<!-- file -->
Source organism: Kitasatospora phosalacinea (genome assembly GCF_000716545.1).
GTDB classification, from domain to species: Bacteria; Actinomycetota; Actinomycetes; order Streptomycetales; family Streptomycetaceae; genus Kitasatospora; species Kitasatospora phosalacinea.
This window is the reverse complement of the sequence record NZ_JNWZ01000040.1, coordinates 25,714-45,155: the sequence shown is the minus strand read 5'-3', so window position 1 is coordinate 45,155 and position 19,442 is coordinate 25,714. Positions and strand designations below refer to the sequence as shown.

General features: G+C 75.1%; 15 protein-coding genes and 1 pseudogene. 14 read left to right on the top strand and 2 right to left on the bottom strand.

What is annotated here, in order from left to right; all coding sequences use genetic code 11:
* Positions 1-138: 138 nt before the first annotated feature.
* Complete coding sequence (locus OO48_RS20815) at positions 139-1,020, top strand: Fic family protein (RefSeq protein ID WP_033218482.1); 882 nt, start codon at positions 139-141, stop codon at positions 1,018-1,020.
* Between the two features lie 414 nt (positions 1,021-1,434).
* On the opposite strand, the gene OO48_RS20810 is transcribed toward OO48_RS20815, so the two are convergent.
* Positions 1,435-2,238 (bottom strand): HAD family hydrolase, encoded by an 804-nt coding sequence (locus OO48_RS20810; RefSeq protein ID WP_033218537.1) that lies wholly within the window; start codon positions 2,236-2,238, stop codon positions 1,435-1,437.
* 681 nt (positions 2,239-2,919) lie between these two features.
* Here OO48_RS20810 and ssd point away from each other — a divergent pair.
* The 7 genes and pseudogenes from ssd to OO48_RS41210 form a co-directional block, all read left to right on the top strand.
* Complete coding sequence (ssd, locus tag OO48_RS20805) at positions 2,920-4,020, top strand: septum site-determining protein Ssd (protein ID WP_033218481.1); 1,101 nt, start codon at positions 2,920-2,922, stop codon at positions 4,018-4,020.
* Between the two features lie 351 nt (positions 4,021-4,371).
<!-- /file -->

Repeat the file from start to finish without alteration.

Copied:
Source organism: Kitasatospora phosalacinea (genome assembly GCF_000716545.1).
GTDB classification, from domain to species: Bacteria; Actinomycetota; Actinomycetes; order Streptomycetales; family Streptomycetaceae; genus Kitasatospora; species Kitasatospora phosalacinea.
This window is the reverse complement of the sequence record NZ_JNWZ01000040.1, coordinates 25,714-45,155: the sequence shown is the minus strand read 5'-3', so window position 1 is coordinate 45,155 and position 19,442 is coordinate 25,714. Positions and strand designations below refer to the sequence as shown.

General features: G+C 75.1%; 15 protein-coding genes and 1 pseudogene. 14 read left to right on the top strand and 2 right to left on the bottom strand.

What is annotated here, in order from left to right; all coding sequences use genetic code 11:
* Positions 1-138: 138 nt before the first annotated feature.
* Complete coding sequence (locus OO48_RS20815) at positions 139-1,020, top strand: Fic family protein (RefSeq protein ID WP_033218482.1); 882 nt, start codon at positions 139-141, stop codon at positions 1,018-1,020.
* Between the two features lie 414 nt (positions 1,021-1,434).
* On the opposite strand, the gene OO48_RS20810 is transcribed toward OO48_RS20815, so the two are convergent.
* Positions 1,435-2,238 (bottom strand): HAD family hydrolase, encoded by an 804-nt coding sequence (locus OO48_RS20810; RefSeq protein ID WP_033218537.1) that lies wholly within the window; start codon positions 2,236-2,238, stop codon positions 1,435-1,437.
* 681 nt (positions 2,239-2,919) lie between these two features.
* Here OO48_RS20810 and ssd point away from each other — a divergent pair.
* The 7 genes and pseudogenes from ssd to OO48_RS41210 form a co-directional block, all read left to right on the top strand.
* Complete coding sequence (ssd, locus tag OO48_RS20805) at positions 2,920-4,020, top strand: septum site-determining protein Ssd (protein ID WP_033218481.1); 1,101 nt, start codon at positions 2,920-2,922, stop codon at positions 4,018-4,020.
* Between the two features lie 351 nt (positions 4,021-4,371).